“Over the years, Tenmile’s cohos have had much to endure. For a number of years, there was a major sandbar where Eel Creek entered Tenmile Creek. While the sand bar created a nifty fly fishery in the late spring for native and sea run cutts as they terrorize schools of small bluegills as they navigated the sand bar on their journey down Tenmile Creek. But that same sandbar would block the upstream migration of cohos – sometimes for several weeks. At one time a small dam was proposed on Tenmile Creek near where Eel Creek flowed in, but the dam was opposed by a student activity group at Southwestern Oregon Community College and was never built. It would have definitely helped the coho salmon entering Tenmile Creek reach the lake much earlier.
“Presently, a number of small well-placed boulders in lower Eel Creek divert the stream flow so that a significant sand bar no longer forms and Tenmile Lakes produces more salmon smolts than Tahkenitch Lake and about the same as Siltcoos Lake.
“It doesn’t produce as many salmon for anglers as does Tahkenitch and Siltcoos, but that is primarily because the returning salmon are more difficult to target on Tenmile. A natural place to fish for cohos on Tenmile is the channel between North Tenmile Lake and South Tenmile Lake, but the channel has not been open for salmon fishing and there is only about 40 yards of Tenmile Creek where salmon are legal to catch and that is between South Tenmile Lake and the bridge over Tenmile Creek on Hilltop Drive. Almost all of Tenmile’s tributaries are small and difficult to see while out on the lake.
“Anyway, the key thing to remember amidst all this reminiscing is that there is no coho salmon season on Tenmile Lakes this year.
“There was some pretty good crabbing at Winchester Bay last weekend despite the heavy rains. Hopefully, those catches were not due to crabs that reached areas above Winchester moving downriver because of the added freshwater. Ocean crabbing has been closed since Oct. 16th and will remain so through November.
“Other regulations that may result in an angler getting a ticket might be using two rods on Tahkenitch or Siltcoos Lakes between Oct. 1st and December 31st or using two rods on the lower Umpqua River after October 31st.”
The final call has not been released regarding all depth halibut (tentative dates, October 28th and 29th) following the opener over October 14th and 15th. Educated guesses seem to be running along the lines that is was too rough and quota will remain. This was amongst stories from those who fished it the 14th and 15th, including the use of 48-ounce weights and one boat used 96 ounces (!), certainly enough to be thankful for electric reels. We’ll wait for the official ODFW answer on any upcoming halibut openings and share it here – today if it’s released.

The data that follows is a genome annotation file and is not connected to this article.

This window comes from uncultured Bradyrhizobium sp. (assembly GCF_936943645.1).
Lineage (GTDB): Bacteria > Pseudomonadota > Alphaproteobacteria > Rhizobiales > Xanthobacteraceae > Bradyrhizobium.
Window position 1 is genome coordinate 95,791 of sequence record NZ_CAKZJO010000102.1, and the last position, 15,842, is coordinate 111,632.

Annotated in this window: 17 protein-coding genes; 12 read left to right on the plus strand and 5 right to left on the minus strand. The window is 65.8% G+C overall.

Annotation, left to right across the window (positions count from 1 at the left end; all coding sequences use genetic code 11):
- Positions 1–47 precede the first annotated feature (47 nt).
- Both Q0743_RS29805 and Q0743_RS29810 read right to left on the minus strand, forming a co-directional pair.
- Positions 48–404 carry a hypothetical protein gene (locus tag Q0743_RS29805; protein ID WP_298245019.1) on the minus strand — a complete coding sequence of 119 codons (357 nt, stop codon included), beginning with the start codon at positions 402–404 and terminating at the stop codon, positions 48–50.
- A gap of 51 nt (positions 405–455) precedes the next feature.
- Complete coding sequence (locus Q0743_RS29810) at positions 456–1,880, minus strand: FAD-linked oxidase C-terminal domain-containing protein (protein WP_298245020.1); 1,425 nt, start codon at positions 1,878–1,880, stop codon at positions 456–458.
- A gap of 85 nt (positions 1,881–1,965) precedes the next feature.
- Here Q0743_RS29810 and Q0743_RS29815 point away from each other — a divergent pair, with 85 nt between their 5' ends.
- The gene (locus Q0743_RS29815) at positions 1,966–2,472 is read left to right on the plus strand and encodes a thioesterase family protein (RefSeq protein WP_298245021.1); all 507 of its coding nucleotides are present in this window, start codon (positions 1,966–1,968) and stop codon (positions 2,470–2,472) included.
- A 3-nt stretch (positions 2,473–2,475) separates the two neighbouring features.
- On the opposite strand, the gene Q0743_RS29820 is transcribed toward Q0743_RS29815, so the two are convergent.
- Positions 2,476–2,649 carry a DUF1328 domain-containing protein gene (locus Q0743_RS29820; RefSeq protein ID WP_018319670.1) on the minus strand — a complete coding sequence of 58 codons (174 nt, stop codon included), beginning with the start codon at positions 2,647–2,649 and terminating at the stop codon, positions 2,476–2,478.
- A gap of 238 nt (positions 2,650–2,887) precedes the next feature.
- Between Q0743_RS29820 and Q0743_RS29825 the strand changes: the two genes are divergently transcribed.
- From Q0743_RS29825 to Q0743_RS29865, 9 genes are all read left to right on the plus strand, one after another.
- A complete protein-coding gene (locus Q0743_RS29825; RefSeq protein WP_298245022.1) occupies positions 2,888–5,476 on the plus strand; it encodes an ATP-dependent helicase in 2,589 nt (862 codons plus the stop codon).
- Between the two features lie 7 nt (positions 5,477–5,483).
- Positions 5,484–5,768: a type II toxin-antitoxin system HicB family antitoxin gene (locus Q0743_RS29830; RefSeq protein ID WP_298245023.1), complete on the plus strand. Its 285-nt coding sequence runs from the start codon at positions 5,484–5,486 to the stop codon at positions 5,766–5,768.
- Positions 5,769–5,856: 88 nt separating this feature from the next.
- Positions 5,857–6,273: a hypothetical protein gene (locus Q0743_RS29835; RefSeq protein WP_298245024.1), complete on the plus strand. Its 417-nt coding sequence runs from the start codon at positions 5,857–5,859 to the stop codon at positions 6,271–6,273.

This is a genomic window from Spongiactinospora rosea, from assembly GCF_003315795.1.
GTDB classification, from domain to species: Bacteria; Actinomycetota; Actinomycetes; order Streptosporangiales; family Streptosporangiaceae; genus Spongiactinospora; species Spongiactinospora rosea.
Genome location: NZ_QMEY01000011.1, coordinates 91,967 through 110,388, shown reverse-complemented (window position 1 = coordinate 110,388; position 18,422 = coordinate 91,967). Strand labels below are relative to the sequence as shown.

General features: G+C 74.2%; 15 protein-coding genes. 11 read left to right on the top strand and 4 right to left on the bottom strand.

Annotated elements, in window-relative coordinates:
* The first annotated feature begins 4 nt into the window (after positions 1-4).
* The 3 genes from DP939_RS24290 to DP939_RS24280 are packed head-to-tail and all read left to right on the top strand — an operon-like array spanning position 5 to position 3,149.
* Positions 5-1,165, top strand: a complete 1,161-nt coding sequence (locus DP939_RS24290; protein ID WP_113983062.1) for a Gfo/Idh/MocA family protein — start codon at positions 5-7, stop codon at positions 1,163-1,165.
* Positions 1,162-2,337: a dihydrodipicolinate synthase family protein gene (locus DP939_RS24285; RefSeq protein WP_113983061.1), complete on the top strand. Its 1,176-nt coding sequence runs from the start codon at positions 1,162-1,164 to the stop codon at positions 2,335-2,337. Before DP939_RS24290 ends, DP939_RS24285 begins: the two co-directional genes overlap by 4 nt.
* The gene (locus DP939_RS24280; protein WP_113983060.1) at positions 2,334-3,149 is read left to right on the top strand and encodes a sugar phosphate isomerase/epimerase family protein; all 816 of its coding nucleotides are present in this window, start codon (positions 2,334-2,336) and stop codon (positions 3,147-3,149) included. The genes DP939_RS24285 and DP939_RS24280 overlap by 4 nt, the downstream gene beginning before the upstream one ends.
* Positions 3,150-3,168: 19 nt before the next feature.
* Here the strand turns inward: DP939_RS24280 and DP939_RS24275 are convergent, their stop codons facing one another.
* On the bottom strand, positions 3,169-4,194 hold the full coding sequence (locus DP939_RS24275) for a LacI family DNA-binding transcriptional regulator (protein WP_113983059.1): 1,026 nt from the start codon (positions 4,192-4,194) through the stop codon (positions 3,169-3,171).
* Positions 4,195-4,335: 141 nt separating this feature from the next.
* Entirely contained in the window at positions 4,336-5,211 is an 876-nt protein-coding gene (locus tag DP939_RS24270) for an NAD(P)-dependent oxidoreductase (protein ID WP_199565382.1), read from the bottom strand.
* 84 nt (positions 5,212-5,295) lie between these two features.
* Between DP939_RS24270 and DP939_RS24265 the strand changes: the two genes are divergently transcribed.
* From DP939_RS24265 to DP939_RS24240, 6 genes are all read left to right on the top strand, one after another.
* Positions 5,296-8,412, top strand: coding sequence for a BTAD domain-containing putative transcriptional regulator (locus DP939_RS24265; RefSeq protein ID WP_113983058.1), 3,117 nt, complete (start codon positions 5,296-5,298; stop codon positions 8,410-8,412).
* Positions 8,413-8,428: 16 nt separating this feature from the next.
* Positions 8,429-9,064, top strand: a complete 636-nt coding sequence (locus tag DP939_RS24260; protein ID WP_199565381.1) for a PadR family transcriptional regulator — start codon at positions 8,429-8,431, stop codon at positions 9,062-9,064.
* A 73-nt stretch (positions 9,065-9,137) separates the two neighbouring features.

Rain put the kibosh on troll fishing for Chinook in Rogue Bay. With Chinook upstream now, it may be straggler fishing from here forward, but there may also be surprises. There have been a few this season. Lower Rogue levels remain high with the Grants Pass stretch high and off-color. Time to hone your fly fishing skills (or fishing with spinning gear and a bubble – but nothing else save the fly itself). The upper Rogue will be the place – the only place – to fish for a while. Despite heavy rains which pushed inflow to Lost Creek Reservoir out of its banks on as recently as Monday this week, the Army Corps of Engineers has held outflow to 1,530 cfs or so over the past week and there’s no indication this will change anytime soon, although the Corps states that outflow will need to be stepped up if the reservoir rises more than three feet. Flows at Grants Pass had dropped to 3,500 cfs as of today, October 20th, while flows at Agness were 5,600 cfs with the lower river predicted to drop gradually until the next storm front passes ‘long about Tuesday in the week to come.
Fishing in the Chetco estuary is open but poor following rain storms. Trollers and lower tidewater bobber fishers may get some more chances once the water normalizes somewhat. Until November 4th, anglers will only be able to fish bobbers from Rivermile 2.2 up to Nook Creek so plunking will have to wait unti9l then unless the ODFW springs and e4arly change in the regulations, opening the river upstream early as has happened in seasons past when there is sufficient water in the system – and there seems to be that.
Be sure to read all the gear restrictions regulations for the lower Chetco on page 30 of the regulations.
As of 8 AM Thursday, October 20th, the Port Orford had received .12″ of rain which put the Elk River at 3.4 feet with the water temperature 51 degrees and the color a highly-fishable shade of green. Check Random Links for information and a map for the Elk River Fall Chinook Terminal Area (Bubble Fishery).
Learn the difference:
The fine for misidentification starts at $400, becomes $700 for a wild fish if it is determined to be accidental but as much as $1500 plus a criminal offence if is determined to have been done on purpose.